Another sacred element is present in the act of bearing testimony, which was at first a juridical and religious category. When you bear testimony, you take an oath to tell the truth and an oath before God. A testimony is thus a kind of promise, and so is linked to the sacred. This dimension has to be carefully distinguished from our memory culture, which promotes a kind of moral church that makes people believe they can become testimonies by reading testimonial literature. Which is of course an aberration. Because this desire to become a testimony by any means in the end erases all that is disruptive in the true testimonies of “disbelonging,” like Jean Améry or Imre Kertész, which blow to pieces this cultural regulation of memory. The cultural process we’re living through has nothing to do with that anymore. We’re in the showbiz society applied to the field of memory.
Let us quote a passage: “Under this unique word [memory] fuss the chaos of individual grief and struggles for recognition, a state ideology instituted at the European level (the ‘duty of remembrance’), and a prosperous cultural market.” That’s what we think is really sharp in your work: you keep alive this distinction between the culture industry built around memory and the promise made to the dead, which we cannot break.
The latter has to do with truth. The dead are entitled to truth, but then so are the living. Truth is here the possibility to reconstruct the sense of what actually happened. When an episode of mass violence occurs, not only reality, but also sense and subjectivity are obliterated, denied or destroyed. Without taking this seriously, you cannot understand the obsession with truth and memory in both survivors and descendants. There is indeed, in a way, a sort of sacralization or sanctification of truth, but not of the sort decried by Derrida as a philosophical longing for truth.
That’s what I call “mal de vérité”, “truth fever.” It is caused by very specific operations, which are politically administered but have deep anthropological side effects. The disease or obsession with memory shouldn’t just be politically and culturally criticized. It should be understood in the context of the former violence that engendered this hollowness, this hole we’re falling into, and which in turn engenders a crisis of truth within democracy, as well as endless controversies and misunderstandings that have to do with who’s entitled to talk about reality and tell the truth. Is it judges? Historians? Survivors? Second or third generation testimonies, as we have them today? And what kind of truth does each of these figures convey?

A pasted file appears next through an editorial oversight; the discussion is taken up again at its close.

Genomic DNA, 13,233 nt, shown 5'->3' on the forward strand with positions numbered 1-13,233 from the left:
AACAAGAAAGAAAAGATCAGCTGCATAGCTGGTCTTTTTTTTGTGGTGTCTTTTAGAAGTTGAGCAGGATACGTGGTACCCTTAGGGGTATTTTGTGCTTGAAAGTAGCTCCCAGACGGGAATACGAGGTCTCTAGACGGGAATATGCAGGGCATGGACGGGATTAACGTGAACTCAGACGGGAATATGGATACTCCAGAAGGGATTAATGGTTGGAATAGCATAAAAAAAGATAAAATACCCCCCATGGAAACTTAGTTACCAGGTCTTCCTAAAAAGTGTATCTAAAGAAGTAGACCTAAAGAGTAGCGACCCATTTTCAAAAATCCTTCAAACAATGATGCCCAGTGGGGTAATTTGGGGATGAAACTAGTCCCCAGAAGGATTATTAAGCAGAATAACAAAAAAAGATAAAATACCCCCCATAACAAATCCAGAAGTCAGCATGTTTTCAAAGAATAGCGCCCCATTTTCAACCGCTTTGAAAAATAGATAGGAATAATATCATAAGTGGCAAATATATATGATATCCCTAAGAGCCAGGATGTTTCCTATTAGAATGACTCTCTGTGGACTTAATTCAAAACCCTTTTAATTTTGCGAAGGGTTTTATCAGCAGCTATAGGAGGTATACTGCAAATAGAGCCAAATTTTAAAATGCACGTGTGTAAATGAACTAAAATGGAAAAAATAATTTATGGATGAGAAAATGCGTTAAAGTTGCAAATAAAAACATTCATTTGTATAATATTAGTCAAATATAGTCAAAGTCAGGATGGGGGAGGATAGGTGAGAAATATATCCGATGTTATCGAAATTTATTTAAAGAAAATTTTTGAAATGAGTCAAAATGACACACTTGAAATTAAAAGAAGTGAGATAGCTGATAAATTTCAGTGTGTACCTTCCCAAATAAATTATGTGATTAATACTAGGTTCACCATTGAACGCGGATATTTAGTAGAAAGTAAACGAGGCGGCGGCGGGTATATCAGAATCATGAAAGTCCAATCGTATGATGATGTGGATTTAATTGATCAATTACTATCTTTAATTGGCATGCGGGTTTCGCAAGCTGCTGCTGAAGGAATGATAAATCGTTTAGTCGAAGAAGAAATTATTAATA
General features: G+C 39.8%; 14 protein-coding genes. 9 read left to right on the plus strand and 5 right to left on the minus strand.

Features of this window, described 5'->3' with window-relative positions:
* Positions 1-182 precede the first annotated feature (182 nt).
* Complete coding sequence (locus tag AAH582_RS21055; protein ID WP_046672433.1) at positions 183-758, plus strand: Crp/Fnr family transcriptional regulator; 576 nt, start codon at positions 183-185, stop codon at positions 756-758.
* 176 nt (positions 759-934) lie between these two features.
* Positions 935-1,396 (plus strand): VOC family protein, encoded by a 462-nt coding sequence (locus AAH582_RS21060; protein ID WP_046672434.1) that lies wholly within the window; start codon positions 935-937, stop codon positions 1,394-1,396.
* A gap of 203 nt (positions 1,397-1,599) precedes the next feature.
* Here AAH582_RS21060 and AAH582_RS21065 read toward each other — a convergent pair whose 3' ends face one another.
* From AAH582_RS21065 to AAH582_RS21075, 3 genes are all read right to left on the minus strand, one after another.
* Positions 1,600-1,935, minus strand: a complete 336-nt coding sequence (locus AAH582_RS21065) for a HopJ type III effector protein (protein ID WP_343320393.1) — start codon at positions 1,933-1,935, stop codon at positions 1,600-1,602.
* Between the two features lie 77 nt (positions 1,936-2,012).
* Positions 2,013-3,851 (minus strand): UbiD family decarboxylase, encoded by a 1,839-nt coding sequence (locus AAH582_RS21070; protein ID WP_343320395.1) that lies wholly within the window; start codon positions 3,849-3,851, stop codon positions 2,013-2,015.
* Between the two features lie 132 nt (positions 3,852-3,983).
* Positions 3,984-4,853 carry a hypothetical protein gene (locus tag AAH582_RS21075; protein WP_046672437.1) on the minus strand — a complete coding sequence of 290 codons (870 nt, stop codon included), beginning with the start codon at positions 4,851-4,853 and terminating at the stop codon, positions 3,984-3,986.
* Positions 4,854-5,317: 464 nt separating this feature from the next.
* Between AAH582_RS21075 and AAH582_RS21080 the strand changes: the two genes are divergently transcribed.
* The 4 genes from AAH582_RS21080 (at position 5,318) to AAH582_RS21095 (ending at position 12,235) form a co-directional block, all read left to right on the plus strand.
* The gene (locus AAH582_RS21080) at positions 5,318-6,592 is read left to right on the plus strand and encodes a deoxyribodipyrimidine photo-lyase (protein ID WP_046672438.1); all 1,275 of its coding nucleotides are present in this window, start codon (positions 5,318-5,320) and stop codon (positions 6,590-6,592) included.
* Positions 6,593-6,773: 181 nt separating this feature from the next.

What I’m interested in is the part of subjective experiences and the power of language in the way of understanding historical violence. What I try to understand is what did those who underwent such destruction of sense and reality through widespread lying in politics think about truth, memory, catharsis. I consider the texts of writers like Julius Margolin, Chalamov, Kousnetsov, Kertész, not as tokens of memory or human or ethical documents, but as actual precious and rare reflections upon those very notions.
And when I talk about a “utopia of memory,” I think of a sort of reversed Principle of Hope, to take up Ernst Bloch’s formula. What I mean is that we’re so lacking in political horizons and hopes that we tend to search in testimonial literature that which, even if those people went through the worst, would point towards a life proposition and an opening of the future. What I think, instead, and what I think these texts are really telling us, is that we have to drop our humanistic dreams if we really want to reopen a horizon and a future.